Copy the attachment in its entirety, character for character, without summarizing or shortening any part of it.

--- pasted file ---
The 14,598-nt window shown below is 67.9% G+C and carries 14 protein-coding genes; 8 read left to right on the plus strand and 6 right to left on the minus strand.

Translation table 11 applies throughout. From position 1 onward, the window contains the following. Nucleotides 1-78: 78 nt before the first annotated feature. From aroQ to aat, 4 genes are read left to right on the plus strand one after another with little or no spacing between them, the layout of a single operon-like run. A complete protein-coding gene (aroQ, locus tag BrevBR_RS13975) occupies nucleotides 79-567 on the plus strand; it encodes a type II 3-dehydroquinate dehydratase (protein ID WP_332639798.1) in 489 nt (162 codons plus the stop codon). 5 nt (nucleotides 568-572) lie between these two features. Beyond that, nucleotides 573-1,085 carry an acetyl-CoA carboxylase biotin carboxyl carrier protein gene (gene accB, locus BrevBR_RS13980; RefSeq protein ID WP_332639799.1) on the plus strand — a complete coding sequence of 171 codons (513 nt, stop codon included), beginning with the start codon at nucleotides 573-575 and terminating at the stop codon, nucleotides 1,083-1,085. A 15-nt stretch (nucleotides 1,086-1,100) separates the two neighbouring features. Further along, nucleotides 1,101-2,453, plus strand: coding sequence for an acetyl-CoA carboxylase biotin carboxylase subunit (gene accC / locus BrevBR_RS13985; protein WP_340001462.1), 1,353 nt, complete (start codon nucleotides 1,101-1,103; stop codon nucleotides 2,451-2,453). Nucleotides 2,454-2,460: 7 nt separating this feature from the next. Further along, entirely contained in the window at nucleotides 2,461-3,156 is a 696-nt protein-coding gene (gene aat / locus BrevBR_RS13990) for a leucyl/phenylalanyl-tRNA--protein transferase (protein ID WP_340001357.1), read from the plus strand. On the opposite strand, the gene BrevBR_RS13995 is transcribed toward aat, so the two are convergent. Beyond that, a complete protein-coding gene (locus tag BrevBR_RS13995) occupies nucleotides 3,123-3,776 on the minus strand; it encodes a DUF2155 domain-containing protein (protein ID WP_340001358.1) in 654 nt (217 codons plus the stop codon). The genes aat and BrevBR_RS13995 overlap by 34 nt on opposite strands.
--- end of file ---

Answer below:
The 14,598-nt window shown below is 67.9% G+C and carries 14 protein-coding genes; 8 read left to right on the plus strand and 6 right to left on the minus strand.

Translation table 11 applies throughout. From position 1 onward, the window contains the following. Nucleotides 1-78: 78 nt before the first annotated feature. From aroQ to aat, 4 genes are read left to right on the plus strand one after another with little or no spacing between them, the layout of a single operon-like run. A complete protein-coding gene (aroQ, locus tag BrevBR_RS13975) occupies nucleotides 79-567 on the plus strand; it encodes a type II 3-dehydroquinate dehydratase (protein ID WP_332639798.1) in 489 nt (162 codons plus the stop codon). 5 nt (nucleotides 568-572) lie between these two features. Beyond that, nucleotides 573-1,085 carry an acetyl-CoA carboxylase biotin carboxyl carrier protein gene (gene accB, locus BrevBR_RS13980; RefSeq protein ID WP_332639799.1) on the plus strand — a complete coding sequence of 171 codons (513 nt, stop codon included), beginning with the start codon at nucleotides 573-575 and terminating at the stop codon, nucleotides 1,083-1,085. A 15-nt stretch (nucleotides 1,086-1,100) separates the two neighbouring features. Further along, nucleotides 1,101-2,453, plus strand: coding sequence for an acetyl-CoA carboxylase biotin carboxylase subunit (gene accC / locus BrevBR_RS13985; protein WP_340001462.1), 1,353 nt, complete (start codon nucleotides 1,101-1,103; stop codon nucleotides 2,451-2,453). Nucleotides 2,454-2,460: 7 nt separating this feature from the next. Further along, entirely contained in the window at nucleotides 2,461-3,156 is a 696-nt protein-coding gene (gene aat / locus BrevBR_RS13990) for a leucyl/phenylalanyl-tRNA--protein transferase (protein ID WP_340001357.1), read from the plus strand. On the opposite strand, the gene BrevBR_RS13995 is transcribed toward aat, so the two are convergent. Beyond that, a complete protein-coding gene (locus tag BrevBR_RS13995) occupies nucleotides 3,123-3,776 on the minus strand; it encodes a DUF2155 domain-containing protein (protein ID WP_340001358.1) in 654 nt (217 codons plus the stop codon). The genes aat and BrevBR_RS13995 overlap by 34 nt on opposite strands.